- A complete list of TEDTalks, more than 150 of them. You can almost click at random and get a good one.
- Solomon Porch Starts Live Video Streaming: no word on whether you’ll get a free book with your “love-gift” to keep them on the air ;^) Seriously, a neat idea… we all knew it was doable, but very few are doing it yet.
- Ben Witherington has some great images of Turkey up on his blog. Someday, someday… maybe…
- J.R. Woodward starts consideration of John Howard Yoder’s The Original Revolution: Essays on Christian Pacifism, which considers the Sermon on the Mount. Another one on my wish list now.
- Conclusion: “God’s people are energized for his mission in proportion to the degree which power is decentralized.” The end of a series by Andy Bleyer, guest-posting for J.R. Woodward, and landing on the theme of my Wikiklesia chapter.
- Practical mysticism — connecting charismatic expressions, spiritual formation, and monastic practices.
- Out of Print: A Novel by John Frye, now in print. Also news: Scot McKnight not only read a novel, he recommended it!
- Harry Potter Author Reveals Books’ Christian Allegory, Her Struggling Faith: “To me, [the religious parallels have] always been obvious,” Rowling said. “But I never wanted to talk too openly about it because I thought it might show people who just wanted the story where we were going.”
- Apparently there are Thirteen Critical Problems Facing Evangelicalism. Amazing how when you introduce the word “critical”, it sounds insurmountable, yet unless you think about what “critical” means, you want to say, “Oh, just thirteen? And I thought evangelicalism was in trouble.”
- Clarifying the NT Teaching on Divorce is causing a predictable firestorm. If you press through past this one to read Instone-Brewer’s piece and John Piper, and followups, I’m sure you’ll reach some sort of conclusion or other. If not, maybe try the Q&A. I thought Instone-Brewer had a good fresh perspective, if only because it saves me from yet another explanation of what the Greek word porneia probably means, might mean, could mean…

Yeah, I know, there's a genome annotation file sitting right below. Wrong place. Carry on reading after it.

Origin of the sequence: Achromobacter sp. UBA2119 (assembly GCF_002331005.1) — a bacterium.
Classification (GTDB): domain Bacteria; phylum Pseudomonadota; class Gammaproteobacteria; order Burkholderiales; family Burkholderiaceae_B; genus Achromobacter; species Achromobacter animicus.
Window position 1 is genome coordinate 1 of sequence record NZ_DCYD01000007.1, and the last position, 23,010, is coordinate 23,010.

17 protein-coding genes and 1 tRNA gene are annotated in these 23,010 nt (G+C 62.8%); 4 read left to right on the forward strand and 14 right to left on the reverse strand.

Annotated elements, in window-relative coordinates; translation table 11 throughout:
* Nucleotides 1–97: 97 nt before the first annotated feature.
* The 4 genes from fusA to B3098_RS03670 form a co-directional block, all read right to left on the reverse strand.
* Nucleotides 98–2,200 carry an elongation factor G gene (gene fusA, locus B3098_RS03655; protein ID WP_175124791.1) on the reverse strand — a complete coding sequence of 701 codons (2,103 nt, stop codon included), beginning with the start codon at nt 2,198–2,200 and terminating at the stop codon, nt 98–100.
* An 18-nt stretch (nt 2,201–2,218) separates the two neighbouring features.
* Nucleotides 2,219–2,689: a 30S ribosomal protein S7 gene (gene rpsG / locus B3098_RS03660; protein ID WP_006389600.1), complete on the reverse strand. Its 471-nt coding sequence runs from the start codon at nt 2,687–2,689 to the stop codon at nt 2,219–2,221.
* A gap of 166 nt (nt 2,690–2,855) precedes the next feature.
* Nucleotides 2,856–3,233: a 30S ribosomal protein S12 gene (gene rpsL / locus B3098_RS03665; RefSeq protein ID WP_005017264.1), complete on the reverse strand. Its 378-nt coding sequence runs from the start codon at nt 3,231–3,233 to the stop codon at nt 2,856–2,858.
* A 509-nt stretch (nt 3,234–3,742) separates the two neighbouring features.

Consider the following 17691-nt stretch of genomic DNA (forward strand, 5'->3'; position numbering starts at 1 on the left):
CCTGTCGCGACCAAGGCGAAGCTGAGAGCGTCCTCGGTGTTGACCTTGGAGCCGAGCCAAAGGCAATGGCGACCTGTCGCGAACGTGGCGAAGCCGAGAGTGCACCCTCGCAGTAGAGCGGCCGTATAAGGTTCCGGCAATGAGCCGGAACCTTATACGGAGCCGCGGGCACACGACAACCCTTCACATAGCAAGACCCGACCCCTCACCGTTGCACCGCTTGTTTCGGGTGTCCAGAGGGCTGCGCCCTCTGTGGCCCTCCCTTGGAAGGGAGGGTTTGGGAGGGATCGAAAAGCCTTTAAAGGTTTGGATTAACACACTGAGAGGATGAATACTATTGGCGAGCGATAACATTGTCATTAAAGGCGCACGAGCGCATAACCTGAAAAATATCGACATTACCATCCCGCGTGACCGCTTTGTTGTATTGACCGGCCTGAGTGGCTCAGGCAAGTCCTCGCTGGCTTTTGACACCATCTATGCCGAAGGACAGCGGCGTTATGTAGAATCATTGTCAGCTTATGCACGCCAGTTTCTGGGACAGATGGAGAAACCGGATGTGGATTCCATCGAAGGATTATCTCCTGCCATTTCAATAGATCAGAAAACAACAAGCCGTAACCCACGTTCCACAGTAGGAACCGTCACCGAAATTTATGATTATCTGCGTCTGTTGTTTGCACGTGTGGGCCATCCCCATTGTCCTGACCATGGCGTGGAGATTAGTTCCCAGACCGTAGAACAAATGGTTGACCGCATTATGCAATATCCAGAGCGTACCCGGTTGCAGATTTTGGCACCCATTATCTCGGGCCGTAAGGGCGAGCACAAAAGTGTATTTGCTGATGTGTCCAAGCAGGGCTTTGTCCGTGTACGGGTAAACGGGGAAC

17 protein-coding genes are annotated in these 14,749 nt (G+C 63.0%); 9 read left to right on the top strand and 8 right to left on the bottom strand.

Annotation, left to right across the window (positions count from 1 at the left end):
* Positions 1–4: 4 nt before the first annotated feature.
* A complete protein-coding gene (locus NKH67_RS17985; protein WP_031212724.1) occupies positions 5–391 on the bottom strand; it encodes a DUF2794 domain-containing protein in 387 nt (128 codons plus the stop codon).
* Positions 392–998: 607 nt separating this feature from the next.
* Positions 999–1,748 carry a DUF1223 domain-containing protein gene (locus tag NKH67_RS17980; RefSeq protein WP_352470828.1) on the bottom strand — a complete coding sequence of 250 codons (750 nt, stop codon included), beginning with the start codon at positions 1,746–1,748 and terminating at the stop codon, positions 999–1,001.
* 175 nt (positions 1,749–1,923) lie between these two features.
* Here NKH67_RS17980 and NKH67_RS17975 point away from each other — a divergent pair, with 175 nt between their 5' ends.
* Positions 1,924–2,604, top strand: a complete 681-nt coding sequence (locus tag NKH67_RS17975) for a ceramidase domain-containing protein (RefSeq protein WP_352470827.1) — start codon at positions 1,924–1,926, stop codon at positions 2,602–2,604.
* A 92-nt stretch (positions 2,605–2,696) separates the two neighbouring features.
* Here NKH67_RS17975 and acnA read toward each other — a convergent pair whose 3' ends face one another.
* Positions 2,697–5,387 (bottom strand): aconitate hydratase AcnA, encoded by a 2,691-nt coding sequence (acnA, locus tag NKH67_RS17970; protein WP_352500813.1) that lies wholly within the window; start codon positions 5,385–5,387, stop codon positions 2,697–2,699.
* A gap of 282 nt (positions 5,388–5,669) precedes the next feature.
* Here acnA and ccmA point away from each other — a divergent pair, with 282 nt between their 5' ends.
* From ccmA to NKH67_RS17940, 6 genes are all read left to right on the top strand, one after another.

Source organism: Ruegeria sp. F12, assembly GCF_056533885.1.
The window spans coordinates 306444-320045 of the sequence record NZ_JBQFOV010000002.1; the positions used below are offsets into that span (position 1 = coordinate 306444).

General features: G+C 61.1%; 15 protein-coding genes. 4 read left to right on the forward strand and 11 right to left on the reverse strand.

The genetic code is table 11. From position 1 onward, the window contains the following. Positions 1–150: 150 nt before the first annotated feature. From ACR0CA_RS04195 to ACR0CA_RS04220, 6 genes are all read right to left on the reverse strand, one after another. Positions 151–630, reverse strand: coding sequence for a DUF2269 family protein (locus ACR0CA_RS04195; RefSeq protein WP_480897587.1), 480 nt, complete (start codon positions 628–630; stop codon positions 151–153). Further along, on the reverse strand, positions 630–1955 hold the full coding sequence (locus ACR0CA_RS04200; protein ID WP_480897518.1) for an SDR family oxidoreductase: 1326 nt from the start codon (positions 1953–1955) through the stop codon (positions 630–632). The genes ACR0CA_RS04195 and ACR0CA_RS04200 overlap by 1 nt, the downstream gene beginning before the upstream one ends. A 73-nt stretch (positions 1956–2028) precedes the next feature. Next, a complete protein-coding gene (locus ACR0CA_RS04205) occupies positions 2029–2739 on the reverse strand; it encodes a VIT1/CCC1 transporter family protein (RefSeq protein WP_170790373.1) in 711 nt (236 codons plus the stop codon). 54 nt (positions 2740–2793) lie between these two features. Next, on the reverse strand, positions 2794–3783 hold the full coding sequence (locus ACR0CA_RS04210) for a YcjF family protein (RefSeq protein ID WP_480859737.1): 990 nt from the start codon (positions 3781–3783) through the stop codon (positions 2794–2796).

- While in Seattle I had The Elliott Bay Book Company, but unfortunately, I really only had less than an hour, and I didn’t buy anything. What I did see that was of interest though, was Revelations: Personal Responses to the Books of the Bible, which features Bono on the Psalms and the Dalai Lama on James. I also noticed — and I was surprised to find this in stock anywhere — a Hermeneia volume, The Critical Edition of Q: A Synopsis Including the Gospels of Matthew and Luke, Mark and Thomas With English, German and French Translations of Q and … and Historical Commentary on the Bible). Yes, the title is too long, but I was still intrigued to find a commentary on a largely theoretical book. Definitely tougher slogging than Bono and the Dalai Lama, but for all its scholarly import, might it be less challenging than the popular responses? Just asking, that’s all.
- MarkO points out where you can find out what was the number one song on the day you were born. I drew the Beatles’ Paperback Writer. I’m sure it’s a sign, but what could it mean…. ;^)
- “The Kingdom of God is like a wise woman who spends Saturday mornings cooking meals for the coming week.” Apparently I live in the midst of an eschatalogical reality, at least most of the time. Hey, it’s not my doing… I might only come up with scatalogical. Sorry, that was a bad joke.
- Seth Godin reveals The secret of writing to be read, which makes me wonder why people keep coming back here. I’m bucking the trend, defying the logic! Uh, ignoring the sage?
What Kind of Reader Are You?Your Result: Obsessive-Compulsive Bookworm
You’re probably in the final stages of a Ph.D. or otherwise finding a way to make your living out of reading. You are one of the literati. Other people’s grammatical mistakes make you insane.
Dedicated Reader Book Snob Literate Good Citizen Non-Reader Fad Reader What Kind of Reader Are You?
Create Your Own Quiz
Thanks for the link. The conversation continues every day. Some days better than others.
My husband asked me, “What do you think about the fact that God has blessed our business for 30 years now?”
After thinking for a moment I answered, “You know, I have a little trouble understanding blessing when I know that there are people who God loves just as much as me who are suffering.”
“I didn’t ask you about other people.”
“Well you asked me what I thought.”
“What I think is that I have trouble understanding my blessing in context with other peoples’ suffering.”
“But I didn’t ask you about other people.”
“Never mind. I wish you’d quit sawing the furniture.”
“Why are you always shaking your eyes?!”
Oops, the last two lines weren’t us. ;)
Hey buddy. Just to let you kow, our lives are changing, we are not the same…
I got “The Twist” by Chubby Checker.
Any prophetic significance you see in that?